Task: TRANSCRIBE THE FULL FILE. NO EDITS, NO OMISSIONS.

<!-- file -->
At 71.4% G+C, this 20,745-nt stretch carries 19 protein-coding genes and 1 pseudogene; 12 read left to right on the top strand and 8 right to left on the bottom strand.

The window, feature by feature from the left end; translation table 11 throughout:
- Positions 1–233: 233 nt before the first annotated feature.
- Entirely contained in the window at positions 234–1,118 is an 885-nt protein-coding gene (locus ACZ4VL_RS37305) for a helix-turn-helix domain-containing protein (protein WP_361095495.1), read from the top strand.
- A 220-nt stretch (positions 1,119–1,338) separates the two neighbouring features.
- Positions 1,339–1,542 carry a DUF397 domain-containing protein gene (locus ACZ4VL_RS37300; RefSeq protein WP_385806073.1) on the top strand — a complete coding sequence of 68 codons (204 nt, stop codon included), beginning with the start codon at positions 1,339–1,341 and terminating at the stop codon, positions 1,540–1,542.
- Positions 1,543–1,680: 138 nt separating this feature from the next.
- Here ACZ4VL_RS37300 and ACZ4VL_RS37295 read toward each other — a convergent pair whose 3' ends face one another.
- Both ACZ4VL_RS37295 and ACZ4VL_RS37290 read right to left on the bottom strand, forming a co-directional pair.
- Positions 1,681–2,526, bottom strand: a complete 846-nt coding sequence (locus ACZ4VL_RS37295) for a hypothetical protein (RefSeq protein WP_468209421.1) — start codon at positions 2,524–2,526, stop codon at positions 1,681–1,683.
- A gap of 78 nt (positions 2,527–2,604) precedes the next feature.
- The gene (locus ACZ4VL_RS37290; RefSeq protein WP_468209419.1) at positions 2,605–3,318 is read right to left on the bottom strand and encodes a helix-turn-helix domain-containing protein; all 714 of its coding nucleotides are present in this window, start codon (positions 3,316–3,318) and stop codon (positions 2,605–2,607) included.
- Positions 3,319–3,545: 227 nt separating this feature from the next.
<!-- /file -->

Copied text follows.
At 71.4% G+C, this 20,745-nt stretch carries 19 protein-coding genes and 1 pseudogene; 12 read left to right on the top strand and 8 right to left on the bottom strand.

The window, feature by feature from the left end; translation table 11 throughout:
- Positions 1–233: 233 nt before the first annotated feature.
- Entirely contained in the window at positions 234–1,118 is an 885-nt protein-coding gene (locus ACZ4VL_RS37305) for a helix-turn-helix domain-containing protein (protein WP_361095495.1), read from the top strand.
- A 220-nt stretch (positions 1,119–1,338) separates the two neighbouring features.
- Positions 1,339–1,542 carry a DUF397 domain-containing protein gene (locus ACZ4VL_RS37300; RefSeq protein WP_385806073.1) on the top strand — a complete coding sequence of 68 codons (204 nt, stop codon included), beginning with the start codon at positions 1,339–1,341 and terminating at the stop codon, positions 1,540–1,542.
- Positions 1,543–1,680: 138 nt separating this feature from the next.
- Here ACZ4VL_RS37300 and ACZ4VL_RS37295 read toward each other — a convergent pair whose 3' ends face one another.
- Both ACZ4VL_RS37295 and ACZ4VL_RS37290 read right to left on the bottom strand, forming a co-directional pair.
- Positions 1,681–2,526, bottom strand: a complete 846-nt coding sequence (locus ACZ4VL_RS37295) for a hypothetical protein (RefSeq protein WP_468209421.1) — start codon at positions 2,524–2,526, stop codon at positions 1,681–1,683.
- A gap of 78 nt (positions 2,527–2,604) precedes the next feature.
- The gene (locus ACZ4VL_RS37290; RefSeq protein WP_468209419.1) at positions 2,605–3,318 is read right to left on the bottom strand and encodes a helix-turn-helix domain-containing protein; all 714 of its coding nucleotides are present in this window, start codon (positions 3,316–3,318) and stop codon (positions 2,605–2,607) included.
- Positions 3,319–3,545: 227 nt separating this feature from the next.